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Problem Drinking and Social Anxiety

social anxietyAccording to the American Psychiatric Association’s Diagnostic Manual (DSM-5), social anxiety is characterized by “a strong and persistent fear in social or performance situations.”[1] A person with social anxiety often fears that they will act in an embarrassing way or show symptoms of anxiety, which would be humiliating to them.1 Social anxiety can have severe effects on a person’s lifestyle, including relationships and career.1 A less known fact is that 28 percent of men and women who suffer social anxiety meet the criteria for a lifetime alcohol use disorder.1

Researchers have found that both men and women who were diagnosed with social anxiety tend to drink more excessively in situations in which drinking is socially acceptable: parties, happy hours, gatherings.1 On the other hand, they were found to drink less in situations in which it might make them stand out.1

An individual’s expectation for how drinking will affect them plays a large role in how much they drink in a given situation.1 If one believes that drinking will make them more relaxed and sociable, they are more likely to drink—even to excess.1 If a social event is happening, a person with social anxiety may have a drink before they go out to help bring them out of their shell.1 In reality, this can lead to the development of an alcohol use disorder.1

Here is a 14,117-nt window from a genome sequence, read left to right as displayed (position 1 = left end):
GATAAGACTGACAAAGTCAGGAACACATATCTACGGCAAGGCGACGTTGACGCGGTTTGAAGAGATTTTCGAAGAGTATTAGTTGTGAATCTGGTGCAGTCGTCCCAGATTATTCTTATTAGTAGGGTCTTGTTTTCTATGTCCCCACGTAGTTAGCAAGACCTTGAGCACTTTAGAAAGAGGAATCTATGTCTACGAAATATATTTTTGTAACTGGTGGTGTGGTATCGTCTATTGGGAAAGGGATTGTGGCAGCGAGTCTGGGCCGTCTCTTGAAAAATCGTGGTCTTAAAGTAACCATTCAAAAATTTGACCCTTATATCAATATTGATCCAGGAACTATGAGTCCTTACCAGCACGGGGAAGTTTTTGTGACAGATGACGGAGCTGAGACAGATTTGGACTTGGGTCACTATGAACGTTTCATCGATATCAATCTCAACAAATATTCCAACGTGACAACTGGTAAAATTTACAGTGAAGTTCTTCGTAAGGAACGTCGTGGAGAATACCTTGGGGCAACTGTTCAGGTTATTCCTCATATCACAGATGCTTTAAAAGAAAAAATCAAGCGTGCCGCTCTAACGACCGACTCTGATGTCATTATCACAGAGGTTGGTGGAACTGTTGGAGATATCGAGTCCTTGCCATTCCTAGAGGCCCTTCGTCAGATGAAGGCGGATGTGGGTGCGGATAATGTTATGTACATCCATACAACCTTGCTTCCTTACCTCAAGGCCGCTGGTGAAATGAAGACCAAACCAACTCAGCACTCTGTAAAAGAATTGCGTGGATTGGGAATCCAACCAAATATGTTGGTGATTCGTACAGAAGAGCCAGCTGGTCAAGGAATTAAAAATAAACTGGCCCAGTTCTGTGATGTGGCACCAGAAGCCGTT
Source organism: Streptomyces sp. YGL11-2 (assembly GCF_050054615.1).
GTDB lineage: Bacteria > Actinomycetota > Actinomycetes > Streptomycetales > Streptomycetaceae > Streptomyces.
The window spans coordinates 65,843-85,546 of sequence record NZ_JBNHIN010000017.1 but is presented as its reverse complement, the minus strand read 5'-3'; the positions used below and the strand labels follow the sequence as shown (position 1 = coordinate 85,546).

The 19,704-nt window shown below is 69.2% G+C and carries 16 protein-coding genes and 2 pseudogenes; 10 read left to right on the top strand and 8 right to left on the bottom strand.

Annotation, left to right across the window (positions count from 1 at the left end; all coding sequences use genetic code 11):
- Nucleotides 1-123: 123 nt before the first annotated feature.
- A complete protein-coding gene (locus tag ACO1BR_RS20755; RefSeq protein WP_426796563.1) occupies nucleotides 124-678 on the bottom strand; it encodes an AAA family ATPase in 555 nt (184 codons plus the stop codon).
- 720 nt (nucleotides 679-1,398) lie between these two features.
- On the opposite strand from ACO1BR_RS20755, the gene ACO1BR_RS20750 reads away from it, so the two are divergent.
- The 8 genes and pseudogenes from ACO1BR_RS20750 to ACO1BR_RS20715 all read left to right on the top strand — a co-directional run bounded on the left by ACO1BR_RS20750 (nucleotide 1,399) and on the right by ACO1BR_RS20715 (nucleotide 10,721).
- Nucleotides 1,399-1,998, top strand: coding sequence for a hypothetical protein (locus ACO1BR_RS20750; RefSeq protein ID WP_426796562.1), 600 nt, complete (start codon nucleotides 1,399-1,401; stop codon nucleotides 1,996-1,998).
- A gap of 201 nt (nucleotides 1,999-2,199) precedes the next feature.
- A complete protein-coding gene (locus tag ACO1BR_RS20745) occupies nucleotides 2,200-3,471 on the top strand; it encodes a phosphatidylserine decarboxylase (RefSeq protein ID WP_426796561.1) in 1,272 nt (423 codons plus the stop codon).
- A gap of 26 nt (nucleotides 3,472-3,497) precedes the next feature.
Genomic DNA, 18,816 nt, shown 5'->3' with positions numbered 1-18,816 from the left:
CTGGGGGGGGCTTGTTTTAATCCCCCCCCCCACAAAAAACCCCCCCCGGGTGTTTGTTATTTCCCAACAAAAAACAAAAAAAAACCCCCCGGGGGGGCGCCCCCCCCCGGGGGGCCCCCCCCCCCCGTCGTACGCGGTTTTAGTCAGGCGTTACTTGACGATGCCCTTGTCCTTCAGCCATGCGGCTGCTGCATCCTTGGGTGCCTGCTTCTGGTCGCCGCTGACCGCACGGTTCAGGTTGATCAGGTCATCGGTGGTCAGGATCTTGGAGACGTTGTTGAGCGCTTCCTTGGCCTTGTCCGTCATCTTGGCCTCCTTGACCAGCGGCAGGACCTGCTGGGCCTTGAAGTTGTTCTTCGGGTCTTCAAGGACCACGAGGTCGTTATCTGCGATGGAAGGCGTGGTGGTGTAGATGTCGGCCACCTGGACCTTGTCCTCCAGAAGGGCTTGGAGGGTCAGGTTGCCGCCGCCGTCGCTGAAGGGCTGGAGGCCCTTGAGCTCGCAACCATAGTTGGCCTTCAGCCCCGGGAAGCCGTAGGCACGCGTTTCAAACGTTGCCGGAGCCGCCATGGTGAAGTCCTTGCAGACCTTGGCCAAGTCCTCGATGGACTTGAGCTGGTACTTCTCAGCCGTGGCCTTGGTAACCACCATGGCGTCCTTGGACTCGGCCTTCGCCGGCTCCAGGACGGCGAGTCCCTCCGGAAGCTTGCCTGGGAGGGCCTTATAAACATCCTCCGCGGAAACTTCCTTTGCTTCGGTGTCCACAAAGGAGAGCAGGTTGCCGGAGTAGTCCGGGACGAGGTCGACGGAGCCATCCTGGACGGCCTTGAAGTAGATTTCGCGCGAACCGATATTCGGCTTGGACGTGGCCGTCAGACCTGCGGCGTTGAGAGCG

Oftentimes, people with social anxiety believe that drinking has positive, and no negative, effects on their behavior.1 Family and friends are often hesitant to confront the person drinking a little too much for fear of embarrassing or angering them as they try and deal with social anxiety.1 The best thing for a person with social anxiety is to take time off to examine their motivation for drinking.1 They should evaluate the positive and negative effects and even gain some outside input about their behavior changes when under the influence.1 Problem drinking is a process, and if it can be caught early, it may not develop into a full disorder.1

More importantly, the individual with social anxiety should seek counseling aimed at replacing drinking with another, more healthy, strategy to help cope with anxiety.1 Cognitive-behavioral therapy is an effective treatment as it helps to change the thoughts, perceptions, and behaviors that are associated with social anxiety.1 Antidepressant medicines are available to help treat social anxiety, as well.1 Seeking treatment sooner than later can help avoid the negative consequences that come with social anxiety and help to protect against problem drinking.1

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